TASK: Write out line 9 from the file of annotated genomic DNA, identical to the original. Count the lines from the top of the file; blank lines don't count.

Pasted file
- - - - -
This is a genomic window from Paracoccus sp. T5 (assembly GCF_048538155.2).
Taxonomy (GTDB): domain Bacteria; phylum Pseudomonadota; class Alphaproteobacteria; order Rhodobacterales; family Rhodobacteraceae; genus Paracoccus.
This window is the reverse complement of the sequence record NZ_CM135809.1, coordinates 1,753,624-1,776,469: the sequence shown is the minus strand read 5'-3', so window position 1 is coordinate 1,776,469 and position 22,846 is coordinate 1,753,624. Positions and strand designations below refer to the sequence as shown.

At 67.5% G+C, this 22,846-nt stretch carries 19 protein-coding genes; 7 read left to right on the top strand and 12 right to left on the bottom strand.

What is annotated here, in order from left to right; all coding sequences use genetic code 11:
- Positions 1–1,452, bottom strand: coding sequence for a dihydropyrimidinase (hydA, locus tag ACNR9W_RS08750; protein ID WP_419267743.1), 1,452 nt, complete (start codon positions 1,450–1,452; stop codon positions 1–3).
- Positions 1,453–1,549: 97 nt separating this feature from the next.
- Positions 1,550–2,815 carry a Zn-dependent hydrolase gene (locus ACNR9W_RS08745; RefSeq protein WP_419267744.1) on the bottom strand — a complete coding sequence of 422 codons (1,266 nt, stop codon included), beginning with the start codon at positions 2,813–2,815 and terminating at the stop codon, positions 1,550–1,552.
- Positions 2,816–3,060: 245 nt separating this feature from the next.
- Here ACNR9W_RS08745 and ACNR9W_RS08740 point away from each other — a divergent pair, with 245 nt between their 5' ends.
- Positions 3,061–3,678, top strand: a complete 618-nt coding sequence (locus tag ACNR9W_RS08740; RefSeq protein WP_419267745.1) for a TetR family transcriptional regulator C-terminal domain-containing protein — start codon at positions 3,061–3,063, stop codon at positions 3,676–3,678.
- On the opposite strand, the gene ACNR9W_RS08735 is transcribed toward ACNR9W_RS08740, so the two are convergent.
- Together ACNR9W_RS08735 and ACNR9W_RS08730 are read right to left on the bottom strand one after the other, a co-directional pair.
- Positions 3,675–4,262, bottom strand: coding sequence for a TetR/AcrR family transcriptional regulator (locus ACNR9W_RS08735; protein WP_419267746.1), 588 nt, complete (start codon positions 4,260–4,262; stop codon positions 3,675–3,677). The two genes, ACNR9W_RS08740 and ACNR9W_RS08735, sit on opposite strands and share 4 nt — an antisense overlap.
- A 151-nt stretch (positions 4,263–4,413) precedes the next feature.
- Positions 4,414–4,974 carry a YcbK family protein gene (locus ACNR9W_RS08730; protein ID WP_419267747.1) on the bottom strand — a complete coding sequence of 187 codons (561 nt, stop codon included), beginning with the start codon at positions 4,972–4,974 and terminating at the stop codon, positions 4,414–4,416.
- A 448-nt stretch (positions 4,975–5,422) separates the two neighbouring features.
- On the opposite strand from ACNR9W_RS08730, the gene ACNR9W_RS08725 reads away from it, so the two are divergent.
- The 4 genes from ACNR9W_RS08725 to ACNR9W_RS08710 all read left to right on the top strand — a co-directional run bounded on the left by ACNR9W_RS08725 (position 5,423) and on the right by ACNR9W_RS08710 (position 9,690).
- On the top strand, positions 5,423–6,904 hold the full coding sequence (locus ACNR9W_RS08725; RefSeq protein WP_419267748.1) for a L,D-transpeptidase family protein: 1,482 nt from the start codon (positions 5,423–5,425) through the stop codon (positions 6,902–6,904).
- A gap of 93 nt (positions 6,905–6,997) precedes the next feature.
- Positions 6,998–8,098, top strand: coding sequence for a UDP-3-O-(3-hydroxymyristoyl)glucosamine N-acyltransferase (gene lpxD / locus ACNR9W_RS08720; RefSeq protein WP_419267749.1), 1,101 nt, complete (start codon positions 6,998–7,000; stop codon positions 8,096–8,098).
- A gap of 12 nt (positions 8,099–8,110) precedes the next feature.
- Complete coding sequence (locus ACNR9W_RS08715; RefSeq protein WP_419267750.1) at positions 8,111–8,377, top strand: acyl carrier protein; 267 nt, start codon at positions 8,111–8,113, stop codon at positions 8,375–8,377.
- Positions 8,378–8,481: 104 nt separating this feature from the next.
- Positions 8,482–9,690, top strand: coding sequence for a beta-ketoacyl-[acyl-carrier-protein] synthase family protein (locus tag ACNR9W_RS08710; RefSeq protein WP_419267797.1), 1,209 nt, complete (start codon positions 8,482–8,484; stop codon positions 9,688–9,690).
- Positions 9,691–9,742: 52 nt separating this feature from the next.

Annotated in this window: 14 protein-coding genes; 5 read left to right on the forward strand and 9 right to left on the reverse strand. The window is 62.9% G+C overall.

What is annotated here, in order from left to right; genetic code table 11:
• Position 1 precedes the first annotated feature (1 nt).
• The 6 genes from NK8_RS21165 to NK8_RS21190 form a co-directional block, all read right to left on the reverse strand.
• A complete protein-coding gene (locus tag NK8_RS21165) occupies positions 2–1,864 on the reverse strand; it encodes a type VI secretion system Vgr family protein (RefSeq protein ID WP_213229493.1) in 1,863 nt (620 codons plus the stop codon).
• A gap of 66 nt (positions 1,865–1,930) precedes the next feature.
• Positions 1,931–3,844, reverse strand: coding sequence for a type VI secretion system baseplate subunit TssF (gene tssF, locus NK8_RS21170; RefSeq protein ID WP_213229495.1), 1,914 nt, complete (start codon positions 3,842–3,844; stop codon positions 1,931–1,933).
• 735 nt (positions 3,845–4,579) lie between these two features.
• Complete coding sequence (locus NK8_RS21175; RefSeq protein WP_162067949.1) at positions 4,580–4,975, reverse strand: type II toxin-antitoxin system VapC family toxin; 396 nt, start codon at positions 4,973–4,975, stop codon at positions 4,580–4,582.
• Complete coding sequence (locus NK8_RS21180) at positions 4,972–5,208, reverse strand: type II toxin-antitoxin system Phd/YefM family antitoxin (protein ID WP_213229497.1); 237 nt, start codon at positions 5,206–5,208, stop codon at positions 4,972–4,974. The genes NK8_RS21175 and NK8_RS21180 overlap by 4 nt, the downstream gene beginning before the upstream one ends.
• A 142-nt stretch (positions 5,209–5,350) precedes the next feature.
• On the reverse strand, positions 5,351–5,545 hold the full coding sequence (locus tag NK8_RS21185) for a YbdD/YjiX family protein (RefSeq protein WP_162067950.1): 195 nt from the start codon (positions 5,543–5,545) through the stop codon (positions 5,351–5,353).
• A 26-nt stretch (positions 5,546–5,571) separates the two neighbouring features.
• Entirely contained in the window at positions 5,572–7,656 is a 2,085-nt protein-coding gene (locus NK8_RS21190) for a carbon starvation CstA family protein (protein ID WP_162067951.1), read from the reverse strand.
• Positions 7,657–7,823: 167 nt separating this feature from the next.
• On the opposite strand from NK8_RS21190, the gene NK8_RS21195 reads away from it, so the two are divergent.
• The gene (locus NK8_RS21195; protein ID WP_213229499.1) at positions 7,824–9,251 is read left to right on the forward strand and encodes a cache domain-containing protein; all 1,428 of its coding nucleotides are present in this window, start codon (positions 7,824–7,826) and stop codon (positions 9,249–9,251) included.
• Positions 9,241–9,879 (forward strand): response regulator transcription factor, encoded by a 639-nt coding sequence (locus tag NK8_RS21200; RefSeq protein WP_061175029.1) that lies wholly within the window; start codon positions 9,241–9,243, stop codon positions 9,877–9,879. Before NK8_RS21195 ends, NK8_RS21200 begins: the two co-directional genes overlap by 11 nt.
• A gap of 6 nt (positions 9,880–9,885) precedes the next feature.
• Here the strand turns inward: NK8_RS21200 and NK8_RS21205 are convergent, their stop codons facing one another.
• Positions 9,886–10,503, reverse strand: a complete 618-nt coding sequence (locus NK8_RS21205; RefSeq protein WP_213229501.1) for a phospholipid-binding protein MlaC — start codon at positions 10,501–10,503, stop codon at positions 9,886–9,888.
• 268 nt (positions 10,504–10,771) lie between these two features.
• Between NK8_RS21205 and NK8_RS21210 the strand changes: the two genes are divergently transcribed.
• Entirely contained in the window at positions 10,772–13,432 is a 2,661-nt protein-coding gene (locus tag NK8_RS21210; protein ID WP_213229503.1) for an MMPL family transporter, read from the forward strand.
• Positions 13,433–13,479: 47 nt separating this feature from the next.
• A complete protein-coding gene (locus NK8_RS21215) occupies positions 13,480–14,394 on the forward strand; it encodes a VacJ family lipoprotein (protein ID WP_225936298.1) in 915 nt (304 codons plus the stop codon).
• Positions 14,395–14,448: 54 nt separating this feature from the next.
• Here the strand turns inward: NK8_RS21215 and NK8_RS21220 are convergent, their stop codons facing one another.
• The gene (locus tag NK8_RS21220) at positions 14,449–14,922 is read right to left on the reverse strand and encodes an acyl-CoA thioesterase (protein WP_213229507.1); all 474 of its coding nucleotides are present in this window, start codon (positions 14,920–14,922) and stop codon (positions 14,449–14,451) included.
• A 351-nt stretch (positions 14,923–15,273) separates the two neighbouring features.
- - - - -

- Positions 2,816–3,060: 245 nt separating this feature from the next.